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National Campaign Targets Mental Health Issues among Cultural Groups

In honor of National Minority Mental Health Awareness Month, the Substance Abuse and Mental Health Services Administration (SAMHSA) has announced its partnership with the Advertising Council to launch a new series of advertisements targeting specific cultural groups that have been underserved for mental health treatment. The public service campaigns that are aimed to open discussions and encourage mental health education among Hispanic/Latino, American Indian, African American, and Chinese American communities will appear in print and television advertisements.

Through its nationally public service advertisement campaigns, SAMHSA hopes to create positive social change regarding cultural stigmas and incite acceptance of mental health issues. In 2008, 6.0% of African Americans, 15.6% of Hispanic/Latinos, 16.2% of Chinese Americans, and 20.7% of American Indians between the ages of 18 to 25 are struggling with a serious psychological condition. Despite the prevalence of psychological distress among these groups, only 44.8% of African Americans, 28.3% of Hispanic/Latinos, 11.2% of Chinese Americans, and 30.6% of American Indians affected by a mental health condition had received any treatment for their mental health problems that year, according to SAMHSA.

However, only 58.8% of all Americans with a mental condition will receive treatment. Even though conditions such as bipolar disorder, schizophrenia, depression, and anxiety disorders are rampant throughout the U.S. population, members from these minority groups are much less likely to receive treatment for mental health disorders than white Americans. Providing prevention and intervention strategies to young adult minorities who are struggling with psychological distress is the most effective method of treatment as it will help prevent their condition from worsening or reoccurring with age and help them reach out to friends and family members who are also suffering from mental illness.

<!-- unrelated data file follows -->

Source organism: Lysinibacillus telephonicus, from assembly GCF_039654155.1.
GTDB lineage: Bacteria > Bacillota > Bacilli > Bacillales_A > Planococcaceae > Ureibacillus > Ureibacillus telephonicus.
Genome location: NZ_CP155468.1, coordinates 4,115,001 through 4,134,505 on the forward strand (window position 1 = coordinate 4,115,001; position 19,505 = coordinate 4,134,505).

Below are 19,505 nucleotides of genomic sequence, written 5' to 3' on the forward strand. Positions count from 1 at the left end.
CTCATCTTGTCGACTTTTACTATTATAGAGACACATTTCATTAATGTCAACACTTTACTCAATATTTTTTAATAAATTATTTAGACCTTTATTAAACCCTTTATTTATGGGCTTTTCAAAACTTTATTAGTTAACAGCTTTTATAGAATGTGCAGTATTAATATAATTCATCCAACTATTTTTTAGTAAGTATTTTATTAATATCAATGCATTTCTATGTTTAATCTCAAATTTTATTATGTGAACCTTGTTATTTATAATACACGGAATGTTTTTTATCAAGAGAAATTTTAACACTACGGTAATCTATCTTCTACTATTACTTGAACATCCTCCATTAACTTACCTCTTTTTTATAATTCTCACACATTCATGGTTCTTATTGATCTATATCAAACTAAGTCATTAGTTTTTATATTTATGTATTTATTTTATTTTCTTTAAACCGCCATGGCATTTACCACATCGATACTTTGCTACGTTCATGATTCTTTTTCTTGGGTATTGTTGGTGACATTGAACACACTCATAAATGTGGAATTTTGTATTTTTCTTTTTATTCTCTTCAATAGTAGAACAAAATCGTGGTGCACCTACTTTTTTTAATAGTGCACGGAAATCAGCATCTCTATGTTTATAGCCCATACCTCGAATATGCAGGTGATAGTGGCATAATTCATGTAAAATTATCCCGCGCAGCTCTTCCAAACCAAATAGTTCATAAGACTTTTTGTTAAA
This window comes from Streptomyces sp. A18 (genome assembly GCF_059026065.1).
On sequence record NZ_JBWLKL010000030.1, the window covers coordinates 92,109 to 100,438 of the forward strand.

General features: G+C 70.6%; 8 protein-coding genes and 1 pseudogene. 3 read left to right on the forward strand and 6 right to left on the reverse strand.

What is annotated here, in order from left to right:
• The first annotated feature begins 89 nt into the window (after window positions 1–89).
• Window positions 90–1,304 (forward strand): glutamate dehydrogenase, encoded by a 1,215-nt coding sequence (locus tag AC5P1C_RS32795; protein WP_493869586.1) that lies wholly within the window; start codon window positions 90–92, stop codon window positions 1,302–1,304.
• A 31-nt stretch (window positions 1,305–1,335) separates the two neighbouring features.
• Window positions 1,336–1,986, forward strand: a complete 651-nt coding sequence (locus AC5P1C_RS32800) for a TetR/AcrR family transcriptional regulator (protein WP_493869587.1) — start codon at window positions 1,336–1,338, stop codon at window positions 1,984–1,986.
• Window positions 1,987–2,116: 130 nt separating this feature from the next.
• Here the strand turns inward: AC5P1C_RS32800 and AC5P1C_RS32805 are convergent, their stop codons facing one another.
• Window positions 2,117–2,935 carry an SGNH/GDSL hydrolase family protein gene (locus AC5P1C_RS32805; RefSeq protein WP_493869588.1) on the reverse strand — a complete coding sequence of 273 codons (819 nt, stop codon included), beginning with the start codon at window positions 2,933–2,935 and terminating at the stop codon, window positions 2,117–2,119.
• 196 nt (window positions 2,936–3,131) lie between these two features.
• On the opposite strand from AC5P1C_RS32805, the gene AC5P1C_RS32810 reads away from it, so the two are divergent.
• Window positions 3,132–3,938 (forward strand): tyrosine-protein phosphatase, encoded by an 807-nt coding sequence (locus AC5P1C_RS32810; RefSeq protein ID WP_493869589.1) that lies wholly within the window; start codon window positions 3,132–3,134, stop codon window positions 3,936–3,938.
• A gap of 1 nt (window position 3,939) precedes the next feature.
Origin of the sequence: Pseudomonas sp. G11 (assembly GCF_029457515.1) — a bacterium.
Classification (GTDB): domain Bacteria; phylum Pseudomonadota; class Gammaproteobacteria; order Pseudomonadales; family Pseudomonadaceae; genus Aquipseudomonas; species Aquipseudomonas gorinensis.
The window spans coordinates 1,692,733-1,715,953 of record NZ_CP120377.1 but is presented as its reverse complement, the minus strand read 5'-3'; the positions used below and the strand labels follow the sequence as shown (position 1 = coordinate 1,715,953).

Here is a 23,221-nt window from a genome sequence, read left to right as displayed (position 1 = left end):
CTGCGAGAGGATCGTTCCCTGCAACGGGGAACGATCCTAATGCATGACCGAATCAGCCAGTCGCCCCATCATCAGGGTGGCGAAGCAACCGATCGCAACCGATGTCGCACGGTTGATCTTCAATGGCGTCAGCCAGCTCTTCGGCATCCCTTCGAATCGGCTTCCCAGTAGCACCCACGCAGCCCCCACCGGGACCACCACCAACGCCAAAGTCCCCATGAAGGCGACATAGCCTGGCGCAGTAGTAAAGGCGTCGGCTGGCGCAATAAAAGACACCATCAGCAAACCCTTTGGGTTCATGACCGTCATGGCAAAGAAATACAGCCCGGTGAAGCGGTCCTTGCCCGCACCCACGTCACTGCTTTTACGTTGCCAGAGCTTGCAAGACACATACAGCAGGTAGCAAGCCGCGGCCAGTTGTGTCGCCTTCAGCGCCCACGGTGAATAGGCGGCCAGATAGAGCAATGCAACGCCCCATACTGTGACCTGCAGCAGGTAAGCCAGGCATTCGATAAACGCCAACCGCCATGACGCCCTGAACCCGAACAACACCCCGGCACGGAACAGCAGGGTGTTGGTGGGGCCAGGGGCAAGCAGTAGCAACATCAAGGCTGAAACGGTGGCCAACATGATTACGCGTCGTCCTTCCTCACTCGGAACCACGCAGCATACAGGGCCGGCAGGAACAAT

By raising awareness through their social media platforms and advertising, SAMHSA and its advertising partners hope to eliminate social stereotypes that may inhibit cultural minorities who need mental health care, and that members of these American communities will begin openly discussing mental health concerns and supporting those in need to seek proper treatment. Contributing their designs pro bono, SAMHSA’s advertising partners at The Advertising Council–Kang & Lee Advertising, Wing, G&G Advertising, and Grey New York–all agree that bringing attention on mental health issues to these communities has been needed for some time.

SAMHSA’s multicultural public service campaigns can be seen in magazine, newspaper, billboard, and television medias. For more information on these prevention medicine and mental health recovery outreach, visit the following websites sponsored by SAMHSA:

African American community: //www.storiesthatheal.samhsa.gov/

American Indian community: //www.whatadifference.samhsa.gov/Native

Chinese American community: //www.whatadifference.samhsa.gov/Chinese/

Hispanic/Latino community: //www.aceptarignorar.samhsa.gov/

Source: SAMHSA, SAMHSA and the Ad Council Launch National Campaign to Raise Awareness about Mental Health Problems in Hispanic/Latino Communities, July 8, 2010

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